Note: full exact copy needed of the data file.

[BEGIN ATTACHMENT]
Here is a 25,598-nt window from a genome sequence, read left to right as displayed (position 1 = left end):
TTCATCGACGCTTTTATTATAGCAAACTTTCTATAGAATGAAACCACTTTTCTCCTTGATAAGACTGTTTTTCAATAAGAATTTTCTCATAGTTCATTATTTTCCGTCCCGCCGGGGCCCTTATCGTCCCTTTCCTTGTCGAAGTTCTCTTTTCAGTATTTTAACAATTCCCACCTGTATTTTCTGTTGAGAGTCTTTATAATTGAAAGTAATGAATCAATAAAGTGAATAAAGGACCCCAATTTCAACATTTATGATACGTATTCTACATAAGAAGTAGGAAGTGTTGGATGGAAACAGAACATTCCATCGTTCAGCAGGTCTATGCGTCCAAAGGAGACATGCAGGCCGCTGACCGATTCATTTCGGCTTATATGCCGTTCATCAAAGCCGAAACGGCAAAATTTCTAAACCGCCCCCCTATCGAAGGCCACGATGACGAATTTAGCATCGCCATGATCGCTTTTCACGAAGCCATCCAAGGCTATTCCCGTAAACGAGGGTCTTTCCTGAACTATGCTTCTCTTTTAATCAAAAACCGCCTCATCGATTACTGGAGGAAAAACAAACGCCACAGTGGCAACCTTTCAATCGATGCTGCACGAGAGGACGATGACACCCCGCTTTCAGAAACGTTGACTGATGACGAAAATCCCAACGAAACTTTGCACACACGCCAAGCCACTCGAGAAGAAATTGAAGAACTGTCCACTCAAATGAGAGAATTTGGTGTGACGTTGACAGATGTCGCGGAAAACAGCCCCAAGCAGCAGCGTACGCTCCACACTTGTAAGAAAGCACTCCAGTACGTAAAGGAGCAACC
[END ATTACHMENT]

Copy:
Here is a 25,598-nt window from a genome sequence, read left to right as displayed (position 1 = left end):
TTCATCGACGCTTTTATTATAGCAAACTTTCTATAGAATGAAACCACTTTTCTCCTTGATAAGACTGTTTTTCAATAAGAATTTTCTCATAGTTCATTATTTTCCGTCCCGCCGGGGCCCTTATCGTCCCTTTCCTTGTCGAAGTTCTCTTTTCAGTATTTTAACAATTCCCACCTGTATTTTCTGTTGAGAGTCTTTATAATTGAAAGTAATGAATCAATAAAGTGAATAAAGGACCCCAATTTCAACATTTATGATACGTATTCTACATAAGAAGTAGGAAGTGTTGGATGGAAACAGAACATTCCATCGTTCAGCAGGTCTATGCGTCCAAAGGAGACATGCAGGCCGCTGACCGATTCATTTCGGCTTATATGCCGTTCATCAAAGCCGAAACGGCAAAATTTCTAAACCGCCCCCCTATCGAAGGCCACGATGACGAATTTAGCATCGCCATGATCGCTTTTCACGAAGCCATCCAAGGCTATTCCCGTAAACGAGGGTCTTTCCTGAACTATGCTTCTCTTTTAATCAAAAACCGCCTCATCGATTACTGGAGGAAAAACAAACGCCACAGTGGCAACCTTTCAATCGATGCTGCACGAGAGGACGATGACACCCCGCTTTCAGAAACGTTGACTGATGACGAAAATCCCAACGAAACTTTGCACACACGCCAAGCCACTCGAGAAGAAATTGAAGAACTGTCCACTCAAATGAGAGAATTTGGTGTGACGTTGACAGATGTCGCGGAAAACAGCCCCAAGCAGCAGCGTACGCTCCACACTTGTAAGAAAGCACTCCAGTACGTAAAGGAGCAACC